Impact Factor 4.106 | CiteScore 4.47
More on impact ›

Original Research ARTICLE Provisionally accepted The full-text will be published soon. Notify me

Front. Plant Sci. | doi: 10.3389/fpls.2019.01093

Diurnal Harvest Cycle and Sap Composition Affect Under-Skin Browning in ‘Honey Gold’ Mango Fruit

 Anh T. San1, Peter Hofman2,  Daryl C. Joyce3, Andrew MacNish2,  Jose R. Marques4*,  Richard Webb5,  Guoqin Li6 and Heather Smyth7
  • 1Vietnam Institute of Agricultural Engineering and Postharvest Technology, Vietnam
  • 2Department of Agriculture, Fisheries and Forestry, Australia
  • 3School of Agriculture and Food Sciences, University of Queensland, Australia
  • 4Department of Agriculture and Fisheries, Queensland Government, Australia
  • 5Centre for Microscopy and Microanalysis, The University of Queensland, Australia
  • 6School of Food Engineering and Nutrition Science, Shaanxi Normal University, China
  • 7Queensland Alliance for Agriculture and Food Innovation, University of Queensland, Australia

Under-Skin Browning (USB) is an unsightly physiological disorder that afflicts ‘Honey Gold’ mango fruit. USB symptoms develop after harvest upon the interaction of physical abrasion and physiological chilling stresses. Less understood pre-harvest and / or harvest factors may also influence fruit susceptibility to USB. In this study, we examined the impact of harvest time during the diurnal cycle and fruit sap components on USB development. Fruit were harvested at 4–6-hour intervals, lightly abraded with sandpaper to simulate vibration damage during refrigerated road transport, held at 12 ± 1ºC for 6 d, transported to the research facilities and ripened before USB assessment. Spurt and ooze sap from the fruit were collected at each harvest time. The samples were separated and analysed by gas-chromatography mass spectrometry. Fruit harvested at 1000, 1400, and 1800 h had 3–5-fold higher incidence of USB than did those picked at 2200, 0200, and 0600 h. Sap concentrations of the key aroma volatile compounds 2-carene, 3-carene, α-terpinene, p-cymene, limonene, and α-terpinolene were higher for fruit harvested at 1400 h compared to those picked at other times. In the fruit harvested in the afternoon, abraded skin treated with spurt sap sampled at 1400 h had 14.3-fold and 29.0-fold higher incidence and severity, respectively, of induced browning than did those treated with sap collected at 0600 h. The results showed that fruit harvested in the afternoon were more susceptible to USB than those picked at night or in early morning. The diurnal variation in fruit sensitivity was evidently associated with specific compositional differences in sap phytotoxicity. Topical application to the fruit skin of pure terpinolene and limonene resulted in induced USB damage, whereas pure carene and distilled water did not. Microscopy examination showed that while skin damage caused by pure terpinolene and limonene were not identical to USB per se, similarities suggested that sap components cause USB under inductive commercial conditions. Considered collectively, these findings suggest that night and early morning harvesting will reduce USB and thus improve the postharvest quality of ‘Honey Gold’ mango fruit.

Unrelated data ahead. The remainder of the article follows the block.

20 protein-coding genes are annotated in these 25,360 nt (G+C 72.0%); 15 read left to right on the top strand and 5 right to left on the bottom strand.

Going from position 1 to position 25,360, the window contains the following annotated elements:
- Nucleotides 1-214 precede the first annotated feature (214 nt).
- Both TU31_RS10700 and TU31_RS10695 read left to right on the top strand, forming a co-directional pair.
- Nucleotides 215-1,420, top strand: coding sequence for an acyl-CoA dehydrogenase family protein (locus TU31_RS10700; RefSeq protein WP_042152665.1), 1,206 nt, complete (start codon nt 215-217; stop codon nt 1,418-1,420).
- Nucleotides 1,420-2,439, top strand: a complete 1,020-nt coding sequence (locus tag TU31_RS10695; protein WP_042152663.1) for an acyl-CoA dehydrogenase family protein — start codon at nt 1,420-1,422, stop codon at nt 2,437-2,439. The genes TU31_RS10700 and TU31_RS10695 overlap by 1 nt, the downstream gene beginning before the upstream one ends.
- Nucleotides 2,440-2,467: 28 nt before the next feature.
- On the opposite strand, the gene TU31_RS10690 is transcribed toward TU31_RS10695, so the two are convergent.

Keywords: Mango, Under-skin browning, SAP, diurnal harvest cycle, volatiles

Received: 20 May 2019; Accepted: 09 Aug 2019.

Edited by:

Antonio Ferrante, University of Milan, Italy

Reviewed by:

Robert Winkler, Center for Research and Advanced Studies (CINVESTAV), Mexico
María Serrano, Universidad Miguel Hernández de Elche, Spain  

Copyright: © 2019 San, Hofman, Joyce, MacNish, Marques, Webb, Li and Smyth. This is an open-access article distributed under the terms of the Creative Commons Attribution License (CC BY). The use, distribution or reproduction in other forums is permitted, provided the original author(s) and the copyright owner(s) are credited and that the original publication in this journal is cited, in accordance with accepted academic practice. No use, distribution or reproduction is permitted which does not comply with these terms.

* Correspondence: Mx. Jose R. Marques, Department of Agriculture and Fisheries, Queensland Government, Brisbane, Australia, roberto.marques@daf.qld.gov.au